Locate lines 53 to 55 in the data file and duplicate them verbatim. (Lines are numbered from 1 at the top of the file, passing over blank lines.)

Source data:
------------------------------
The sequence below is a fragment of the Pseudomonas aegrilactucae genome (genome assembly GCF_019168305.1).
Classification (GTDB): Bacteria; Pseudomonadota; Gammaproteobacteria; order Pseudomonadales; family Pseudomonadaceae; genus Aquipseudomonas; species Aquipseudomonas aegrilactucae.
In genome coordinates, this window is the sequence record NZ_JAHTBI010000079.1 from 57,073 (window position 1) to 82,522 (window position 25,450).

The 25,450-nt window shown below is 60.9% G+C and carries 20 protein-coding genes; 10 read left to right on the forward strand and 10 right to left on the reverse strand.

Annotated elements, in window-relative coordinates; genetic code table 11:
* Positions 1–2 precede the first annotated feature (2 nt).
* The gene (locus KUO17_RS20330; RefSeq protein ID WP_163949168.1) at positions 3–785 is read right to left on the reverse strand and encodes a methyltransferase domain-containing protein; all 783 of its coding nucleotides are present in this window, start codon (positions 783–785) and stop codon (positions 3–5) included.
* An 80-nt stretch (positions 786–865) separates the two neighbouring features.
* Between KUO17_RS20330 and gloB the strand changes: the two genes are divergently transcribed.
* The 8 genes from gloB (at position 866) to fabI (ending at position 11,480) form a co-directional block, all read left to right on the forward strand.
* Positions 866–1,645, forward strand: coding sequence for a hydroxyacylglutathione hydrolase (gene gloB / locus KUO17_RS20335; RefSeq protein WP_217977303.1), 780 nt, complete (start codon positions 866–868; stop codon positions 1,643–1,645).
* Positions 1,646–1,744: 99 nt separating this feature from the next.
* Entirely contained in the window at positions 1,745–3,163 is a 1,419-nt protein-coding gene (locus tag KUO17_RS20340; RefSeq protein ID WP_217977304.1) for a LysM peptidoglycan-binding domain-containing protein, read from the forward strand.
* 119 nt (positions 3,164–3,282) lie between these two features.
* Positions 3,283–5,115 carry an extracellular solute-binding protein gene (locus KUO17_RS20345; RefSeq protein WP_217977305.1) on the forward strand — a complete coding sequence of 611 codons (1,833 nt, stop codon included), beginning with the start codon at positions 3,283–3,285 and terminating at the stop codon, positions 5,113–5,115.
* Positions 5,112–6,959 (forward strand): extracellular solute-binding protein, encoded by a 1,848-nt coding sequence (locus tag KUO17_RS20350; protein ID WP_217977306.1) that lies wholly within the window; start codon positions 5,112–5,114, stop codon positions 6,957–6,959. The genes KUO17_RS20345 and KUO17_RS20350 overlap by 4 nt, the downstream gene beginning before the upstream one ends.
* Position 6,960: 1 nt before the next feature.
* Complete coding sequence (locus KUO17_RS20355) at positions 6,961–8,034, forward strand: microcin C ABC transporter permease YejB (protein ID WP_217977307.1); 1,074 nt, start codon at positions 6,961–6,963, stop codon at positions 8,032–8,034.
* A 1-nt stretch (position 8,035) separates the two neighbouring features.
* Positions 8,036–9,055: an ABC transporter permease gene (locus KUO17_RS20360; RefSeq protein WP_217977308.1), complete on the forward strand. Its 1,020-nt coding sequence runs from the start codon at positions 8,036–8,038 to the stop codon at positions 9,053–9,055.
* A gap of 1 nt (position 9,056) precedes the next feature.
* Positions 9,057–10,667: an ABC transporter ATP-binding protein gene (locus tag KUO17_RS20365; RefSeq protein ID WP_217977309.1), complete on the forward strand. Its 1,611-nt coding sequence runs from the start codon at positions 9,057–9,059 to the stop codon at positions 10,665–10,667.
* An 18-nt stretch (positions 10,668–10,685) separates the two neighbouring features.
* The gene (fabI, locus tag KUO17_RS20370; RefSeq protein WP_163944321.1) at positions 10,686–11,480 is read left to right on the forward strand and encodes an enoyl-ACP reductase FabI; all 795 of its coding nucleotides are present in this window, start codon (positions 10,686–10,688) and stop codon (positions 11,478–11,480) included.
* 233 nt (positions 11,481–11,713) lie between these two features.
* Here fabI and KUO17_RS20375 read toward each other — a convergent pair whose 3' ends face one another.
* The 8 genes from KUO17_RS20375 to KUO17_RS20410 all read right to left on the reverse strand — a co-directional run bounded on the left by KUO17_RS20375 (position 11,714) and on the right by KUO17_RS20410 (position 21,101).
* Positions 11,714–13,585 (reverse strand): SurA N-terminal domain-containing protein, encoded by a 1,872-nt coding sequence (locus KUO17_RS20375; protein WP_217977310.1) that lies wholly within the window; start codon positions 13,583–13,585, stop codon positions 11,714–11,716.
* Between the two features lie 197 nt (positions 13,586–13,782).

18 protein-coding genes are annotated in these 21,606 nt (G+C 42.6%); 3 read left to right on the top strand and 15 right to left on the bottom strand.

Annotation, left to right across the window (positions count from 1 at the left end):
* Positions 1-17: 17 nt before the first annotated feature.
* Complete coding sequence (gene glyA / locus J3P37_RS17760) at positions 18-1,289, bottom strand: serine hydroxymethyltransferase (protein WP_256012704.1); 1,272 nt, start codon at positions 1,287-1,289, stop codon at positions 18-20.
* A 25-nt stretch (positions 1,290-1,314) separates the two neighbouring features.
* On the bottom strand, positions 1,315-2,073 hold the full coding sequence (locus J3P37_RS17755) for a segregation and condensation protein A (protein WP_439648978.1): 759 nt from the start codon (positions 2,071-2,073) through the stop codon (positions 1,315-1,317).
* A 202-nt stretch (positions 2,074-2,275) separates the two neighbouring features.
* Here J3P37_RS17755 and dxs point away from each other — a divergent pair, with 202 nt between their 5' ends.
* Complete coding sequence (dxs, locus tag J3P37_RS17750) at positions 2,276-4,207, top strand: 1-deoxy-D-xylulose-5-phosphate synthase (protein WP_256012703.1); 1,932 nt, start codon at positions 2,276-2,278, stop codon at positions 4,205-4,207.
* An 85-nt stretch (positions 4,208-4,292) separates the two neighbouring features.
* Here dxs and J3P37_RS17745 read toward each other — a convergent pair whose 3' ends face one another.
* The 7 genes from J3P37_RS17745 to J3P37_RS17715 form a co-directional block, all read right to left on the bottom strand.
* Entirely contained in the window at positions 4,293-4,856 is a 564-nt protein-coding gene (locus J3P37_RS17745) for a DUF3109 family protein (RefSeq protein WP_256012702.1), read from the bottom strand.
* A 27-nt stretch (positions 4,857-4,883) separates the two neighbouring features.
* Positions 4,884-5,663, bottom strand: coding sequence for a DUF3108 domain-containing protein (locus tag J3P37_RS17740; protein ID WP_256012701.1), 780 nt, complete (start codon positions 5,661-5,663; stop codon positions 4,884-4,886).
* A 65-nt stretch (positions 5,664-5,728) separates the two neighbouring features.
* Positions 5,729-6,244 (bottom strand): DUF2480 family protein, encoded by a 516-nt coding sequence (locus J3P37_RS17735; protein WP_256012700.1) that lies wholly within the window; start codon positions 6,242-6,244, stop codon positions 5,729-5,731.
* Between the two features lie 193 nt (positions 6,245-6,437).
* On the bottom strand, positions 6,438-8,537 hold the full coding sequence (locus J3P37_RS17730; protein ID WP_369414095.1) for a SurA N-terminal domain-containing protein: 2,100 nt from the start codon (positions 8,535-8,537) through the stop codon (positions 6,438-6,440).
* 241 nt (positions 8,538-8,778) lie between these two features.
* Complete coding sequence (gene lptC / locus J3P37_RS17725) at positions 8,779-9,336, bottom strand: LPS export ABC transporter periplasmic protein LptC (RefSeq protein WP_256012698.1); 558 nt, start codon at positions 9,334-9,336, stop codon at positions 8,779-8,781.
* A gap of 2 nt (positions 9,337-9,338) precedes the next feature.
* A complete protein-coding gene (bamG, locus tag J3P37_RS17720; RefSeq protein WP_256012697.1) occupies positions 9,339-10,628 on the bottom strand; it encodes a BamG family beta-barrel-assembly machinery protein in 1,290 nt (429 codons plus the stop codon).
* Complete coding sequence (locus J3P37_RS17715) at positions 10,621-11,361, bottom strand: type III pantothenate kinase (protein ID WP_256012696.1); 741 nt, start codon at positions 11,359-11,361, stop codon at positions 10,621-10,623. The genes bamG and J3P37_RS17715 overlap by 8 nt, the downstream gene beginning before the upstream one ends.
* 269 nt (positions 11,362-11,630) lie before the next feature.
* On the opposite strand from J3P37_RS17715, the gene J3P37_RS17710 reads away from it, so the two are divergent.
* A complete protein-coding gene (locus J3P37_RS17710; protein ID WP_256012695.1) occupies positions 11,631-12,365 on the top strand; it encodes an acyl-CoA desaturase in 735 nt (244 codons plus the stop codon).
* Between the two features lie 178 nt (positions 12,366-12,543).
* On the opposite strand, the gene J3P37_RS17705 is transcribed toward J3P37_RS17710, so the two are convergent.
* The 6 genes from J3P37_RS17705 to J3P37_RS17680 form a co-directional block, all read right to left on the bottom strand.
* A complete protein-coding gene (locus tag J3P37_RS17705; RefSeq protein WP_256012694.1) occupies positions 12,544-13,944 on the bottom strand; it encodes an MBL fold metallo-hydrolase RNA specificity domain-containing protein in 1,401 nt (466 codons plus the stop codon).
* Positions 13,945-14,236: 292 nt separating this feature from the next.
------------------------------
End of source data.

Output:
* Complete coding sequence (locus J3P37_RS17715) at positions 10,621-11,361, bottom strand: type III pantothenate kinase (protein ID WP_256012696.1); 741 nt, start codon at positions 11,359-11,361, stop codon at positions 10,621-10,623. The genes bamG and J3P37_RS17715 overlap by 8 nt, the downstream gene beginning before the upstream one ends.
* 269 nt (positions 11,362-11,630) lie before the next feature.
* On the opposite strand from J3P37_RS17715, the gene J3P37_RS17710 reads away from it, so the two are divergent.